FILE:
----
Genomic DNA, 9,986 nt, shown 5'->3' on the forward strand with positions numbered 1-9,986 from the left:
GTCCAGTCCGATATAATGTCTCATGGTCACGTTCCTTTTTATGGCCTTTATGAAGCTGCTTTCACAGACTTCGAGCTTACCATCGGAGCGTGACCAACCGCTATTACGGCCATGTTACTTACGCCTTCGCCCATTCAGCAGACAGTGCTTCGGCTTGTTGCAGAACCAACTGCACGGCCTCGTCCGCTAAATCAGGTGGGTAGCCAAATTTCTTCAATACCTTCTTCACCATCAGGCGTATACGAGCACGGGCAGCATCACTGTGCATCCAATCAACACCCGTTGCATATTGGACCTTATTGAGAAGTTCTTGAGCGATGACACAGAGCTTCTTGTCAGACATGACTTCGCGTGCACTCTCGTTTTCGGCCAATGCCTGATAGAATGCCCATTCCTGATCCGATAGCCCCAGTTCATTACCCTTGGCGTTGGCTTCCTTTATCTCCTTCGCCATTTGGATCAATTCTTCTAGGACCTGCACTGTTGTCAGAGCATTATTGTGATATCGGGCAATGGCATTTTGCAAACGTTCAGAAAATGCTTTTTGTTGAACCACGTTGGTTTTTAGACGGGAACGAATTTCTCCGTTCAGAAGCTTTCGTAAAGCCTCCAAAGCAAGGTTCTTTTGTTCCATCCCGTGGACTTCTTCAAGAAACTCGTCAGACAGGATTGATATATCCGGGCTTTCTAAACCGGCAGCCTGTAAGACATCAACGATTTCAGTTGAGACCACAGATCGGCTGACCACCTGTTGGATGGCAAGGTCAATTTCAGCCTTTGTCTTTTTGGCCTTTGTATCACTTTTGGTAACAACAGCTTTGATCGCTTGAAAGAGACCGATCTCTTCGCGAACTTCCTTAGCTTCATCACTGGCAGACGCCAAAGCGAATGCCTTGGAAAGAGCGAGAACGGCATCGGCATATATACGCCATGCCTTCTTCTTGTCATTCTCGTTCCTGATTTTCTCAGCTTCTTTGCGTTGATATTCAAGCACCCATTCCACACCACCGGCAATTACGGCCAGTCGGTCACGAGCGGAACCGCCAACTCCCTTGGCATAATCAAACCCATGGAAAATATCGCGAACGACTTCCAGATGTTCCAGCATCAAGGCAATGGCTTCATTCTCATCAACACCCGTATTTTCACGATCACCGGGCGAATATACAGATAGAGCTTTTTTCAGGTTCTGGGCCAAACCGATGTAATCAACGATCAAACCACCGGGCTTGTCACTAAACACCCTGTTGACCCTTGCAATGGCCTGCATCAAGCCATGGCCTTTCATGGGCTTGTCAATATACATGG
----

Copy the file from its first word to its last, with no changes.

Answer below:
Genomic DNA, 9,986 nt, shown 5'->3' on the forward strand with positions numbered 1-9,986 from the left:
GTCCAGTCCGATATAATGTCTCATGGTCACGTTCCTTTTTATGGCCTTTATGAAGCTGCTTTCACAGACTTCGAGCTTACCATCGGAGCGTGACCAACCGCTATTACGGCCATGTTACTTACGCCTTCGCCCATTCAGCAGACAGTGCTTCGGCTTGTTGCAGAACCAACTGCACGGCCTCGTCCGCTAAATCAGGTGGGTAGCCAAATTTCTTCAATACCTTCTTCACCATCAGGCGTATACGAGCACGGGCAGCATCACTGTGCATCCAATCAACACCCGTTGCATATTGGACCTTATTGAGAAGTTCTTGAGCGATGACACAGAGCTTCTTGTCAGACATGACTTCGCGTGCACTCTCGTTTTCGGCCAATGCCTGATAGAATGCCCATTCCTGATCCGATAGCCCCAGTTCATTACCCTTGGCGTTGGCTTCCTTTATCTCCTTCGCCATTTGGATCAATTCTTCTAGGACCTGCACTGTTGTCAGAGCATTATTGTGATATCGGGCAATGGCATTTTGCAAACGTTCAGAAAATGCTTTTTGTTGAACCACGTTGGTTTTTAGACGGGAACGAATTTCTCCGTTCAGAAGCTTTCGTAAAGCCTCCAAAGCAAGGTTCTTTTGTTCCATCCCGTGGACTTCTTCAAGAAACTCGTCAGACAGGATTGATATATCCGGGCTTTCTAAACCGGCAGCCTGTAAGACATCAACGATTTCAGTTGAGACCACAGATCGGCTGACCACCTGTTGGATGGCAAGGTCAATTTCAGCCTTTGTCTTTTTGGCCTTTGTATCACTTTTGGTAACAACAGCTTTGATCGCTTGAAAGAGACCGATCTCTTCGCGAACTTCCTTAGCTTCATCACTGGCAGACGCCAAAGCGAATGCCTTGGAAAGAGCGAGAACGGCATCGGCATATATACGCCATGCCTTCTTCTTGTCATTCTCGTTCCTGATTTTCTCAGCTTCTTTGCGTTGATATTCAAGCACCCATTCCACACCACCGGCAATTACGGCCAGTCGGTCACGAGCGGAACCGCCAACTCCCTTGGCATAATCAAACCCATGGAAAATATCGCGAACGACTTCCAGATGTTCCAGCATCAAGGCAATGGCTTCATTCTCATCAACACCCGTATTTTCACGATCACCGGGCGAATATACAGATAGAGCTTTTTTCAGGTTCTGGGCCAAACCGATGTAATCAACGATCAAACCACCGGGCTTGTCACTAAACACCCTGTTGACCCTTGCAATGGCCTGCATCAAGCCATGGCCTTTCATGGGCTTGTCAATATACATGG